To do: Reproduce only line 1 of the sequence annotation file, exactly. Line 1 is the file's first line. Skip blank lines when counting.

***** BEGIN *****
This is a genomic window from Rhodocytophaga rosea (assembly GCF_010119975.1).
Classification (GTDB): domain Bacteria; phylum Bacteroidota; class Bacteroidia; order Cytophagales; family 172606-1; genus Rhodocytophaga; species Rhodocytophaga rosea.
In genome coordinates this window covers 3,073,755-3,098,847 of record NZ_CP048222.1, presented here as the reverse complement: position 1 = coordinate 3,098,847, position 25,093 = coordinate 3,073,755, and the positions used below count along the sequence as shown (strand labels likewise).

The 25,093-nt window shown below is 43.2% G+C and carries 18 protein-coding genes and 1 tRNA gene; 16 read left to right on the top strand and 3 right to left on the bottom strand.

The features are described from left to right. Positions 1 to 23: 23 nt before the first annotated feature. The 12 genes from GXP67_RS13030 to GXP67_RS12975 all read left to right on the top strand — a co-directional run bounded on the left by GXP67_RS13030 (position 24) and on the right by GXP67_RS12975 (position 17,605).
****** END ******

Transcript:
This is a genomic window from Rhodocytophaga rosea (assembly GCF_010119975.1).